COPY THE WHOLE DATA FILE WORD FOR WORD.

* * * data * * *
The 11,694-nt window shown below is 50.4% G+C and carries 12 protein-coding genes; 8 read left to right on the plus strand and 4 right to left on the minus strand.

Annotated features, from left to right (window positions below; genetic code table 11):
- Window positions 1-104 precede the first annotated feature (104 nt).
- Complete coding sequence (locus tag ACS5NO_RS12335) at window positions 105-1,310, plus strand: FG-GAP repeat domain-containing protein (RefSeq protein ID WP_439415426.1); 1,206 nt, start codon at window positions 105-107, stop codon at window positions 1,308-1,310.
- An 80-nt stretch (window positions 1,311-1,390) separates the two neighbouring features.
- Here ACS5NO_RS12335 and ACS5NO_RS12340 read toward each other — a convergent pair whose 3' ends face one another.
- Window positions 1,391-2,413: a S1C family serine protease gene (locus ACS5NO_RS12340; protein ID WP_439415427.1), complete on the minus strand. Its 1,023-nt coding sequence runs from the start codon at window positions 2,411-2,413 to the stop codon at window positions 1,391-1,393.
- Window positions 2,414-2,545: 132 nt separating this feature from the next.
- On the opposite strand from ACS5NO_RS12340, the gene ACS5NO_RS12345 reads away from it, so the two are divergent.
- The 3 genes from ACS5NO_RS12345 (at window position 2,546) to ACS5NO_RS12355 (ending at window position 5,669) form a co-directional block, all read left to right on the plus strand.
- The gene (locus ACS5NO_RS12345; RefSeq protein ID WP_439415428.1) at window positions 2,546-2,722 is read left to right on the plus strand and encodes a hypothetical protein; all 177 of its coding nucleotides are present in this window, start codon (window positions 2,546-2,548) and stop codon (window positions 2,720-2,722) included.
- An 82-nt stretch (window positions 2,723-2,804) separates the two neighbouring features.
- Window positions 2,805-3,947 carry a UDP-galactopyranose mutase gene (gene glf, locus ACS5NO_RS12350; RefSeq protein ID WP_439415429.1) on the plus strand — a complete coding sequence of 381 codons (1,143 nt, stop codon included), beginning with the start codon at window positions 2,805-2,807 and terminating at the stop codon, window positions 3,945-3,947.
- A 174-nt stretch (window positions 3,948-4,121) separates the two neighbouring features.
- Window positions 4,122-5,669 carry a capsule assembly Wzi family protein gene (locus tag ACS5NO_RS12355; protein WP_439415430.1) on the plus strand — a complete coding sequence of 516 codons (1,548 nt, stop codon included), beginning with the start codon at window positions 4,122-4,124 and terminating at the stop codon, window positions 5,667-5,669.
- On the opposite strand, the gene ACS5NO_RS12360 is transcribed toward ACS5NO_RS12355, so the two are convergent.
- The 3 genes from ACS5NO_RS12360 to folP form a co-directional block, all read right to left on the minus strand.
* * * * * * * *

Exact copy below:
The 11,694-nt window shown below is 50.4% G+C and carries 12 protein-coding genes; 8 read left to right on the plus strand and 4 right to left on the minus strand.

Annotated features, from left to right (window positions below; genetic code table 11):
- Window positions 1-104 precede the first annotated feature (104 nt).
- Complete coding sequence (locus tag ACS5NO_RS12335) at window positions 105-1,310, plus strand: FG-GAP repeat domain-containing protein (RefSeq protein ID WP_439415426.1); 1,206 nt, start codon at window positions 105-107, stop codon at window positions 1,308-1,310.
- An 80-nt stretch (window positions 1,311-1,390) separates the two neighbouring features.
- Here ACS5NO_RS12335 and ACS5NO_RS12340 read toward each other — a convergent pair whose 3' ends face one another.
- Window positions 1,391-2,413: a S1C family serine protease gene (locus ACS5NO_RS12340; protein ID WP_439415427.1), complete on the minus strand. Its 1,023-nt coding sequence runs from the start codon at window positions 2,411-2,413 to the stop codon at window positions 1,391-1,393.
- Window positions 2,414-2,545: 132 nt separating this feature from the next.
- On the opposite strand from ACS5NO_RS12340, the gene ACS5NO_RS12345 reads away from it, so the two are divergent.
- The 3 genes from ACS5NO_RS12345 (at window position 2,546) to ACS5NO_RS12355 (ending at window position 5,669) form a co-directional block, all read left to right on the plus strand.
- The gene (locus ACS5NO_RS12345; RefSeq protein ID WP_439415428.1) at window positions 2,546-2,722 is read left to right on the plus strand and encodes a hypothetical protein; all 177 of its coding nucleotides are present in this window, start codon (window positions 2,546-2,548) and stop codon (window positions 2,720-2,722) included.
- An 82-nt stretch (window positions 2,723-2,804) separates the two neighbouring features.
- Window positions 2,805-3,947 carry a UDP-galactopyranose mutase gene (gene glf, locus ACS5NO_RS12350; RefSeq protein ID WP_439415429.1) on the plus strand — a complete coding sequence of 381 codons (1,143 nt, stop codon included), beginning with the start codon at window positions 2,805-2,807 and terminating at the stop codon, window positions 3,945-3,947.
- A 174-nt stretch (window positions 3,948-4,121) separates the two neighbouring features.
- Window positions 4,122-5,669 carry a capsule assembly Wzi family protein gene (locus tag ACS5NO_RS12355; protein WP_439415430.1) on the plus strand — a complete coding sequence of 516 codons (1,548 nt, stop codon included), beginning with the start codon at window positions 4,122-4,124 and terminating at the stop codon, window positions 5,667-5,669.
- On the opposite strand, the gene ACS5NO_RS12360 is transcribed toward ACS5NO_RS12355, so the two are convergent.
- The 3 genes from ACS5NO_RS12360 to folP form a co-directional block, all read right to left on the minus strand.